So to answer the question I somewhat provocatively inserted at the head of this section, Ukraine’s declining population is not 100% of the problem, not by a long stretch it isn’t, but it is an important component, and does form a context in which the other parameters need to be situated, and this dimension of the current crisis in Ukraine is all the more important since it is one which is normally ignored, and even more to the point, has been left unattended for so long that it has become an issue which it is very hard to address.
According to data from the State Statistics Committee , Ukraine’s population fell by 290,220 in 2007. That is a rate of only just short of a million people less every 3 years. Simply there are more people dying every year than are being born, with 472,657 births being registered (up 12,000 from 460,368 for 2006) and 762,877 deaths (down slightly from 758,093 in 2006).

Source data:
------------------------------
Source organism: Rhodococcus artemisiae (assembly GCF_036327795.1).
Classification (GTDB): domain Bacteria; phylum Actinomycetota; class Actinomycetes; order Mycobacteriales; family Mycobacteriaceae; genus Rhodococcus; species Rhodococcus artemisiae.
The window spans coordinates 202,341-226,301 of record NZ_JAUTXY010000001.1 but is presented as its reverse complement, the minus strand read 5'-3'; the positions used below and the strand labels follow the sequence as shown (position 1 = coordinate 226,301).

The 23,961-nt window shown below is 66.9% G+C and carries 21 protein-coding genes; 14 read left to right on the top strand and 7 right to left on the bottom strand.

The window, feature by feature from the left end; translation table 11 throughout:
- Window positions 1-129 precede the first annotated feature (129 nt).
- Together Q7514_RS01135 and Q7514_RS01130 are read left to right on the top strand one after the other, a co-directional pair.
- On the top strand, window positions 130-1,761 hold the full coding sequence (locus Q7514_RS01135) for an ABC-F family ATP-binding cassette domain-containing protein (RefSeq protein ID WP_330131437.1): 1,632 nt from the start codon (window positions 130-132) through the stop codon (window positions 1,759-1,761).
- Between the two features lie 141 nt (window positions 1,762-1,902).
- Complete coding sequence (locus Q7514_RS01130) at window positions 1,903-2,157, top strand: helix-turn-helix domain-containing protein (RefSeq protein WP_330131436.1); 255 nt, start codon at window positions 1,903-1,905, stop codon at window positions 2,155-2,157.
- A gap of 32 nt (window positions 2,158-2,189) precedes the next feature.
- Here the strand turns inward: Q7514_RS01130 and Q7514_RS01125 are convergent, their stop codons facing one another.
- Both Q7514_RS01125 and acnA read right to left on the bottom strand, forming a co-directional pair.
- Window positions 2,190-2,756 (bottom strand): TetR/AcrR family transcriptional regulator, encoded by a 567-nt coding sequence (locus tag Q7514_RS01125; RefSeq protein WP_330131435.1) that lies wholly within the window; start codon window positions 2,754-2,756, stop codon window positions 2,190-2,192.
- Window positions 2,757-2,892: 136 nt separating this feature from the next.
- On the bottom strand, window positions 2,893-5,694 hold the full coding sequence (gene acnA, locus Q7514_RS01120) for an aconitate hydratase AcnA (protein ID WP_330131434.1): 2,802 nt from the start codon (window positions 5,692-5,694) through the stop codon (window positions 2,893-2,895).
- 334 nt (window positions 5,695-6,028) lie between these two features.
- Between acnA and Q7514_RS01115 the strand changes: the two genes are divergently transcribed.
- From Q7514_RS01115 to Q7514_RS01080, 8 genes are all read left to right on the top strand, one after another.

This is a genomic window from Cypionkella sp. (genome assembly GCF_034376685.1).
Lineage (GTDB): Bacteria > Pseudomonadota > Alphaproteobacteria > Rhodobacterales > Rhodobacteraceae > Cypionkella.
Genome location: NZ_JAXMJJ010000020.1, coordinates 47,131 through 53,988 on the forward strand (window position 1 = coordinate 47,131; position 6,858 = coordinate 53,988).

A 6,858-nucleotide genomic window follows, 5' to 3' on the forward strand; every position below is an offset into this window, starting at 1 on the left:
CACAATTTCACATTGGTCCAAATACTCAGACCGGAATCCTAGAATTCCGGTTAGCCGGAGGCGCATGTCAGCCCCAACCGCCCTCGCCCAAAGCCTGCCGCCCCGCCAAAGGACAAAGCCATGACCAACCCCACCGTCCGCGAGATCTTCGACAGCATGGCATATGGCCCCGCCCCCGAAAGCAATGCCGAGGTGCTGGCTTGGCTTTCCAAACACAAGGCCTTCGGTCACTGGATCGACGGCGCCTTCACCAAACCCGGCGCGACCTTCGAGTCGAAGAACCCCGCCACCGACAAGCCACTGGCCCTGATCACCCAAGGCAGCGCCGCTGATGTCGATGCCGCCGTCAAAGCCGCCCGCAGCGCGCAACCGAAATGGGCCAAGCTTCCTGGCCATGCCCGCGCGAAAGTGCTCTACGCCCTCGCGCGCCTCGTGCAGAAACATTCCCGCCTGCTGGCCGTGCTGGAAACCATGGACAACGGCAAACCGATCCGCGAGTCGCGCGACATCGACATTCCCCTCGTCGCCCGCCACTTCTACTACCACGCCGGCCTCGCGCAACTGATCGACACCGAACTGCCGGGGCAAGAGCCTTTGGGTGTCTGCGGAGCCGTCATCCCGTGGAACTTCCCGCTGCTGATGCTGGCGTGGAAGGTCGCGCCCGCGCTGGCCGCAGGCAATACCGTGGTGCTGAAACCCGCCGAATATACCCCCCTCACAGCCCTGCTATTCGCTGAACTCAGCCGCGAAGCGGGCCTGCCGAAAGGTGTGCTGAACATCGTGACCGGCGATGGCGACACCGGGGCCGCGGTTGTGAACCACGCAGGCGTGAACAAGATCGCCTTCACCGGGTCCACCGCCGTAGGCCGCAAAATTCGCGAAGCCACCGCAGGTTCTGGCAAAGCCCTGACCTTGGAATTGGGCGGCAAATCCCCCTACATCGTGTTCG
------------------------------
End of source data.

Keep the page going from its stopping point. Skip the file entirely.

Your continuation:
What this means is that Ukraine’s population is now falling very fast, at an annual rate of 0.675%. And remember this is the natural decline, not counting out migration. As we can see in the chart below the Ukraine population peaked in 1993, and has been in some sort of free-fall ever since. [To see the chart go to http://globaleconomydoesmatter.blogspot.com/index.html]

There are a number of factors which lie behind this dramatic decline in the Ukrainian population.

[1] One of these is fertility, which is currently in the 1.1 to 1.2 Tfr range. In fact Ukraine’s fertility actually dropped below the 2.1 replacement level all the way back in the 1980s, but somehow people haven’t seen fixing this “bust” as being in any way particularly important.